Eaton eventually received a doctorate in nursing, but she first worked in the field after earning her associate’s degree. She said STCC students should not feel ashamed about getting a two-year degree.
Springfield Technical Community College is a wonderful place to receive your education. They produce fantastic nurses. They’re caring and compassionate.Carrie Morgan Eaton, STCC Nursing School Graduate, Class of 1998
“Everyone is always going to say, why didn’t you get your bachelor’s degree or why would you choose to get an associate degree? I heard it for many years,” Eaton said. “They’d ask me why did you choose two year? I’d say, how many student loans do you have? And they would tell me the enormous amounts of debt that they have, and I would say I don’t have any. Being strong in your convictions and realizing the education you receive at STCC is comparable and as strong as you would get at a bachelor’s degree program.”
STCC’s nursing program represents an ideal option for students who might not want to commit to four years or don’t have the finances to support a four-year degree, Eaton said.
“I tell them about my experience … and I tell them not to hesitate to apply. It’s really an exceptional program. The name precedes itself,” she said. “It’s very hard to get into. It’s rigorous and it has been for many, many years.”
As director of Simulation-Based Education at UConn’s School of Nursing, Eaton is a strong believer in using robotic technology to train students. STCC is home to the Northeast’s largest patient simulation training facility. The SIMS Medical Center at STCC provides a clinical setting to train students as well as healthcare providers.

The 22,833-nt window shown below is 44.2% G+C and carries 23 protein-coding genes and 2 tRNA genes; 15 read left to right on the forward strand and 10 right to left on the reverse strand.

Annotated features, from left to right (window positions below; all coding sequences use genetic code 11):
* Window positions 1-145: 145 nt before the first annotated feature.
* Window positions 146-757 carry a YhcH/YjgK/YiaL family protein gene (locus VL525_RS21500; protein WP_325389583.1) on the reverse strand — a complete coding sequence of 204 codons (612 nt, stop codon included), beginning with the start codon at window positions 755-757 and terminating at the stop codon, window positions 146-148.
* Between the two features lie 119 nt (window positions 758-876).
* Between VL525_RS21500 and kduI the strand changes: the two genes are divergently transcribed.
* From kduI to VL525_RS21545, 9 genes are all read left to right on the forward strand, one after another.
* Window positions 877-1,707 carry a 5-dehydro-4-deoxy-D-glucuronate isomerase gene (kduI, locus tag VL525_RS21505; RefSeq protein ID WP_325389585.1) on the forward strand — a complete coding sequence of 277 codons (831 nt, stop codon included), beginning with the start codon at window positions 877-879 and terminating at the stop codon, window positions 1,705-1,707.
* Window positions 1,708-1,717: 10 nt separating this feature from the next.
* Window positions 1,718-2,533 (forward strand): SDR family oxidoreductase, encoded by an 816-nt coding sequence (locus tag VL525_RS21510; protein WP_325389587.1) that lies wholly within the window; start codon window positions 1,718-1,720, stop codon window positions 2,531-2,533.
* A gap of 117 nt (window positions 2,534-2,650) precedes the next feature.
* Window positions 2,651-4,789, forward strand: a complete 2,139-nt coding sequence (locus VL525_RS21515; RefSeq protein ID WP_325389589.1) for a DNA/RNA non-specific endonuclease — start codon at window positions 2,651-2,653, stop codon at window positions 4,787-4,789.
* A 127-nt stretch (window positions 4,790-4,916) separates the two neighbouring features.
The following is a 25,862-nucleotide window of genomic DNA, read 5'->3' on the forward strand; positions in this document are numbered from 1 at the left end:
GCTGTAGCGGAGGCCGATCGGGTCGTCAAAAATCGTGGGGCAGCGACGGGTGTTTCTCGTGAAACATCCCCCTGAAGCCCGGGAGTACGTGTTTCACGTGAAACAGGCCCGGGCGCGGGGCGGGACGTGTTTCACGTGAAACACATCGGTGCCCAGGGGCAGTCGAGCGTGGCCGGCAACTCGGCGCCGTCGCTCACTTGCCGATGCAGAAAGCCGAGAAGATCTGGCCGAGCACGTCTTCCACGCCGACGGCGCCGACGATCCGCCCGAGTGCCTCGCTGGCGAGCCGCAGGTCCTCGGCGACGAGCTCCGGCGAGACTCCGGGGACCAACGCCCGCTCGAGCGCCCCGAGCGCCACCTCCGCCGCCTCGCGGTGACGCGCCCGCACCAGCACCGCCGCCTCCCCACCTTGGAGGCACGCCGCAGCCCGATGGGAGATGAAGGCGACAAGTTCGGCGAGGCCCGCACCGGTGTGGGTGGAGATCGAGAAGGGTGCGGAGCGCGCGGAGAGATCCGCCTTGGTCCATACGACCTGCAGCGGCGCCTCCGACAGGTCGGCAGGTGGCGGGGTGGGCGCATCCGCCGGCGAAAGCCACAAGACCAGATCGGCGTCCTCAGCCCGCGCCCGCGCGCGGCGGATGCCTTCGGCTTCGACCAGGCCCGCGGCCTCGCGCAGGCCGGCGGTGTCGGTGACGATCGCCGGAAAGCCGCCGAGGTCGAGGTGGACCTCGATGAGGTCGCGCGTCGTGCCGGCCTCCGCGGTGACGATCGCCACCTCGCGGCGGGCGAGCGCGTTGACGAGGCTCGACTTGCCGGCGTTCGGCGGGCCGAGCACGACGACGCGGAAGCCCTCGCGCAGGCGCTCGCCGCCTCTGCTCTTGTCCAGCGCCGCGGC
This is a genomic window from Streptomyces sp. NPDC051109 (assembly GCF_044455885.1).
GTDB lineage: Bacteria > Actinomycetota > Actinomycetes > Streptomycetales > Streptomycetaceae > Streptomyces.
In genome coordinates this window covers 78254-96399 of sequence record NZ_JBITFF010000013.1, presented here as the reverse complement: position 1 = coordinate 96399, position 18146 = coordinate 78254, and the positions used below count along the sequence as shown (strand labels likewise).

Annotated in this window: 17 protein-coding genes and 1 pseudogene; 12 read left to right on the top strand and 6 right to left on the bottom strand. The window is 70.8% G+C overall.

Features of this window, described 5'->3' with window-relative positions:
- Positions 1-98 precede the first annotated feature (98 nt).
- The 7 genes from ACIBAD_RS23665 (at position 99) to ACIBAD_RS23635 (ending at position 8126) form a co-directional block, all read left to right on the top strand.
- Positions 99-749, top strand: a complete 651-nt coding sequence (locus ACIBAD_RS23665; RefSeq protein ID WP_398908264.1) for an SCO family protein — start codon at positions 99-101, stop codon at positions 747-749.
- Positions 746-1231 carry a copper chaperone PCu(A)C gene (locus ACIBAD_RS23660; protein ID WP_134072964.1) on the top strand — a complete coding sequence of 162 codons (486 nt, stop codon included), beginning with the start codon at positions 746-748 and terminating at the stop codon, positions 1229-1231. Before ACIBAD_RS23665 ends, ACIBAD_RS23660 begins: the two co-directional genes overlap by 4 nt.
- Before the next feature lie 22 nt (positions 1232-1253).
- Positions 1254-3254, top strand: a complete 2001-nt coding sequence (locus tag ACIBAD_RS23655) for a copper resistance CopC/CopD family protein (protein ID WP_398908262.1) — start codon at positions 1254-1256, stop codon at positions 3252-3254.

She recalls doing patient simulation at STCC when she was a student in the 1990s.
“It makes a world of difference for students if you know that you can go in and practice, practice, practice until you reach perfection – before you’re working on the human patient. It makes a significant difference. It increases confidence. It’s important for patient safety. It’s actually a lot of fun,” she said.
“Springfield Technical Community College is a wonderful place to receive your education,” Eaton added. “They produce fantastic nurses. They’re caring and compassionate. It takes a lot to get through the two years. I think they should be proud they are from Springfield Technical Community College. It speaks volumes.”
Interested in applying to STCC? Visit stcc.edu/apply or call Admissions at (413) 755-3333.
About Springfield Technical Community College
Founded in 1967 and located on 35 acres of the Springfield Armory National Historic Site, STCC is a major resource for the economic vitality of Western Massachusetts. As the only technical community college in Massachusetts, STCC offers a variety of career programs unequalled in the state. STCC’s highly regarded transfer programs in business, advanced manufacturing, healthcare, liberal arts, and STEM fields continue to provide the most affordable options for students pursuing a four-year degree. With an annual enrollment of about 7,000 day, evening, weekend, and online students, STCC is a vibrant campus rich in diversity.
For more information about STCC, visit www.stcc.edu. Follow us on Facebook, Twitter (@S_T_C_C) and Instagram (@stccpics).
Jim Danko, (413) 755-4812, firstname.lastname@example.org